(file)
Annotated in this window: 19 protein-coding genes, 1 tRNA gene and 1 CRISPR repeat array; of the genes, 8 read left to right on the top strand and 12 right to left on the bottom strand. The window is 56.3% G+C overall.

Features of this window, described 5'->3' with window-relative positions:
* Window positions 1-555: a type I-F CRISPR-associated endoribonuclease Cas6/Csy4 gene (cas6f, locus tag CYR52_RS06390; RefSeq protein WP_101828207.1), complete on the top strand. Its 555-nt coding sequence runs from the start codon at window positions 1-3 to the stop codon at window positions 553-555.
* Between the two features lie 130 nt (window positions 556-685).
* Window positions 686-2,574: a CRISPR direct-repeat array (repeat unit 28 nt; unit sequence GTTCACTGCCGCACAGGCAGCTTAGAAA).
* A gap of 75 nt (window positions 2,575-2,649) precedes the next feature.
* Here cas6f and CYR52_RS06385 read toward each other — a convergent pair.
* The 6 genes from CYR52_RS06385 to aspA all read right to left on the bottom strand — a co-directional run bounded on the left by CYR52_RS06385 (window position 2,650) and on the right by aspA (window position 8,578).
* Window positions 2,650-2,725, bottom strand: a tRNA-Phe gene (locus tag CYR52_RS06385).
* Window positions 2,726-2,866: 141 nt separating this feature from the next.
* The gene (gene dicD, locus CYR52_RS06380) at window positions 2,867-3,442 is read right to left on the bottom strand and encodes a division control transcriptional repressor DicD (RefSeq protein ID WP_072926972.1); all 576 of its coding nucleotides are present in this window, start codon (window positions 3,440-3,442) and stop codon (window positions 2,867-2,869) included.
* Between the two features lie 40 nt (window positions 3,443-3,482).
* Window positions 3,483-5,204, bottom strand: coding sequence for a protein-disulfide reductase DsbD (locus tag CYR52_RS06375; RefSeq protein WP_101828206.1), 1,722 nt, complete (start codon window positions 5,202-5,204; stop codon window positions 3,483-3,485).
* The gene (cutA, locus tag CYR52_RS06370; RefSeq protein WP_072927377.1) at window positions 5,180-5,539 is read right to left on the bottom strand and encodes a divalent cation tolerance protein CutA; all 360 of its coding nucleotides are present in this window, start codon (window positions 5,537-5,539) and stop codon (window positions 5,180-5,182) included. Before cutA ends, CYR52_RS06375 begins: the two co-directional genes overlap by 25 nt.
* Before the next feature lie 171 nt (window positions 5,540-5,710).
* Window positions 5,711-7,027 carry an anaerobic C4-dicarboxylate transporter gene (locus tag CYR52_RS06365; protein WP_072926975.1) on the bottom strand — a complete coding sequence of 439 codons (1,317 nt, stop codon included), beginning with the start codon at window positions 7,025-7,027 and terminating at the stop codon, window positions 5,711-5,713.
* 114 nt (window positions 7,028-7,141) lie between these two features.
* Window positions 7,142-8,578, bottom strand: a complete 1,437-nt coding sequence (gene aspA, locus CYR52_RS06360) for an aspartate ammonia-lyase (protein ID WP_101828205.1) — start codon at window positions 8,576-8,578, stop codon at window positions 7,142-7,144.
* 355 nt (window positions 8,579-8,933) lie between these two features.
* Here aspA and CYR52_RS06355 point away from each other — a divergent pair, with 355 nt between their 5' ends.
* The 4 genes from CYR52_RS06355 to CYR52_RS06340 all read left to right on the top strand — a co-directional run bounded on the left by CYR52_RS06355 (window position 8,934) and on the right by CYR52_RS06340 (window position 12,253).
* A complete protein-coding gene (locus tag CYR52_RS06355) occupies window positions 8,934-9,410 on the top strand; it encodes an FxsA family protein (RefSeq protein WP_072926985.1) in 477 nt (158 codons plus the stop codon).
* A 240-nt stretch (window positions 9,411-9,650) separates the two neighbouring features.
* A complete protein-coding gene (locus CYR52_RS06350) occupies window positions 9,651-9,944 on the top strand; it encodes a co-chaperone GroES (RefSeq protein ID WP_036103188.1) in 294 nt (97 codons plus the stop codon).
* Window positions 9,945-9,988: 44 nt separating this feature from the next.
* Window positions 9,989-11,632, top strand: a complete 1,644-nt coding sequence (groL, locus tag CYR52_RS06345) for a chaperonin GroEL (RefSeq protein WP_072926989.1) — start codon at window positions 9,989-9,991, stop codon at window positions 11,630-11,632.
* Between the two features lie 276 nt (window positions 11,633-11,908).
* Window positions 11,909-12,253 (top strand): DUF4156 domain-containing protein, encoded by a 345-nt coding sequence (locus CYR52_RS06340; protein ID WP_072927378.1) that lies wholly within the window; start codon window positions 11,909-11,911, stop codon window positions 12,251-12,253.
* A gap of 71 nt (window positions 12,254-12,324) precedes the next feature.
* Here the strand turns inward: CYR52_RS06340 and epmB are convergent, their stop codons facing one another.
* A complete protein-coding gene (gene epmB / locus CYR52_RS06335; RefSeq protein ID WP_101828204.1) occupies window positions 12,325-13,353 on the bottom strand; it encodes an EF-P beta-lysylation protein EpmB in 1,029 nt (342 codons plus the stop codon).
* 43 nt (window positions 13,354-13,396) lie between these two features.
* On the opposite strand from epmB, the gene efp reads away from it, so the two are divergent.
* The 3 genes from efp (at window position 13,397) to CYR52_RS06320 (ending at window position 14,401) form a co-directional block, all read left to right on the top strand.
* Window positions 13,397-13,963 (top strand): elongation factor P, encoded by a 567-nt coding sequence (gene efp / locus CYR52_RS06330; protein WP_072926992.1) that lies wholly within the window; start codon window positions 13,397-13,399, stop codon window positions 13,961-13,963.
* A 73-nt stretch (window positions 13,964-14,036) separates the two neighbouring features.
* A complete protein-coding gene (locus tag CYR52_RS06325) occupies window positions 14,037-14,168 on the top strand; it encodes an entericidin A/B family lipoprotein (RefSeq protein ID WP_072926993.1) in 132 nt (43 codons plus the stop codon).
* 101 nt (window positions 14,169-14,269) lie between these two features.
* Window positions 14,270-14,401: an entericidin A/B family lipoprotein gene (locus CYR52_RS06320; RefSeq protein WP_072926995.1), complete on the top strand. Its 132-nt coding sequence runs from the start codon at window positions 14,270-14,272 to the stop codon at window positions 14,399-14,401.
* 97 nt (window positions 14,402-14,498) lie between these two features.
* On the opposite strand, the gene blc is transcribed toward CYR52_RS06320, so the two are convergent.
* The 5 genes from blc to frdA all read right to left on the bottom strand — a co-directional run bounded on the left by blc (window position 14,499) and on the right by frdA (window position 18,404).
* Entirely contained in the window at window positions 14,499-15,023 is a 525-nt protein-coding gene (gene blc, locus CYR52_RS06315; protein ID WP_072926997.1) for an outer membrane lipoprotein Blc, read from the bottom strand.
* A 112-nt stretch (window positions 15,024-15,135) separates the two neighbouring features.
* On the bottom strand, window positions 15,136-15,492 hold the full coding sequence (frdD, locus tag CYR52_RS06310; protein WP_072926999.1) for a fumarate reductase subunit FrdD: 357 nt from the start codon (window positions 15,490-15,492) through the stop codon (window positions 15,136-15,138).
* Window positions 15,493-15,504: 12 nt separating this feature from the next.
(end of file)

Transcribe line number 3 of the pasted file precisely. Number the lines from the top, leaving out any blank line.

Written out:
* Window positions 1-555: a type I-F CRISPR-associated endoribonuclease Cas6/Csy4 gene (cas6f, locus tag CYR52_RS06390; RefSeq protein WP_101828207.1), complete on the top strand. Its 555-nt coding sequence runs from the start codon at window positions 1-3 to the stop codon at window positions 553-555.